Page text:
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2019 Mickey Leland and CIESESE Students
NETL Welcomes 2019 Mickey Leland Energy Fellowship Interns

NETL welcomed more than 40 research associates June 3 as the Lab opened its doors to participants in the Mickey Leland Energy Fellowship (MLEF) and Consortium for Integrating Energy Systems in Engineering and Science Education (CIESESE) programs. The summer research associates include science, technology, engineering, and mathematics (STEM) majors who will get hands-on experience in NETL’s world-class facilities and conduct research one-on-one with the Lab’s expert scientists and engineers.

Sponsored by the U.S. Department of Energy’s (DOE) Office of Fossil Energy, MLEF kicks off its 24th year with a class of 34 undergraduate and graduate students. The program was named after late Congressman Mickey Leland of Texas, a passionate advocate on many issues who died in a 1989 plane crash while on a mission to Ethiopia. 

The MLEF program was created in 1995 to improve opportunities for under-represented students in STEM fields and strengthen a diverse pipeline of future STEM professionals. The program has mentored several hundred talented students from across the nation and provided participants the unique opportunity to gain hands-on research experience with fossil energy. Students gain insight into how DOE is developing solutions to meet the energy challenges of the future, including policy and regulation, project finance, and strategic performance measures at Office of Fossil Energy Headquarters. The program will wrap up in August with a technical forum in which the participants present their research findings.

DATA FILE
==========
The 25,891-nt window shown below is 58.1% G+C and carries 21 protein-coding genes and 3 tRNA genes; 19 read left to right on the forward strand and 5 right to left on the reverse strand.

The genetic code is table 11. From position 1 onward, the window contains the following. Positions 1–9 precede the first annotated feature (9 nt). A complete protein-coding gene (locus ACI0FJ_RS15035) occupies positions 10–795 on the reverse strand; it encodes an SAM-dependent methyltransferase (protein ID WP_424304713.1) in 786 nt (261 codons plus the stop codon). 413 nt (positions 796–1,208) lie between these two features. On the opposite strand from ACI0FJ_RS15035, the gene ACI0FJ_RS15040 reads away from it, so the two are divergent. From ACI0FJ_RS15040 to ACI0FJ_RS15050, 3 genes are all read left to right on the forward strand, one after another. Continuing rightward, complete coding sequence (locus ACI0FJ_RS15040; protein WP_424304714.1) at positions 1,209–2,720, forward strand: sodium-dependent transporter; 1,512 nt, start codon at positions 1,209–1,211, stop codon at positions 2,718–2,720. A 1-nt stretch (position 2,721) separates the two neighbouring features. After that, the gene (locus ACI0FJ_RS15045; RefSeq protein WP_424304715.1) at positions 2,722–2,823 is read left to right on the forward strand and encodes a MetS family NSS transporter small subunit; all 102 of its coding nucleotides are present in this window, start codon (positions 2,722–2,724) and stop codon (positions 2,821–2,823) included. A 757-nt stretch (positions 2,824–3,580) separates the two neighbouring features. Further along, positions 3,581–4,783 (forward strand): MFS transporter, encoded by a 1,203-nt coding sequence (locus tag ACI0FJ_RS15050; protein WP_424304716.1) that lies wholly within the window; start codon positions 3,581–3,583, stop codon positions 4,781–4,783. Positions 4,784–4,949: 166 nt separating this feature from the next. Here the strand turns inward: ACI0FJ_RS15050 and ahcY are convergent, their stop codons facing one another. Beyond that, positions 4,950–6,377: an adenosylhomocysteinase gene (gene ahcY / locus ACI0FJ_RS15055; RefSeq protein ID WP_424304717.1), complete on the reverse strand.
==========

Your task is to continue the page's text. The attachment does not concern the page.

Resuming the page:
NETL has hosted students since the program’s inception and traditionally hosts the largest number of fellows across all of DOE.

NETL is also proudly hosting eight CIESESE participants for this year’s 10-week program. CIESESE interns’ research focuses on the infrastructure, technologies, and procedures to generate, store, and distribute energy for use by individual consumers and by the public and private/industrial sectors. The program directly supports DOE's goal to build a sustainable professional and academic pipeline, particularly professionals from the Hispanic community, ready to take on the challenges of current and future energy systems.

The students will make real and lasting contributions to NETL’s mission to discover, integrate and mature technology solutions to enhance the nation’s energy foundation and protect the environment for future generations.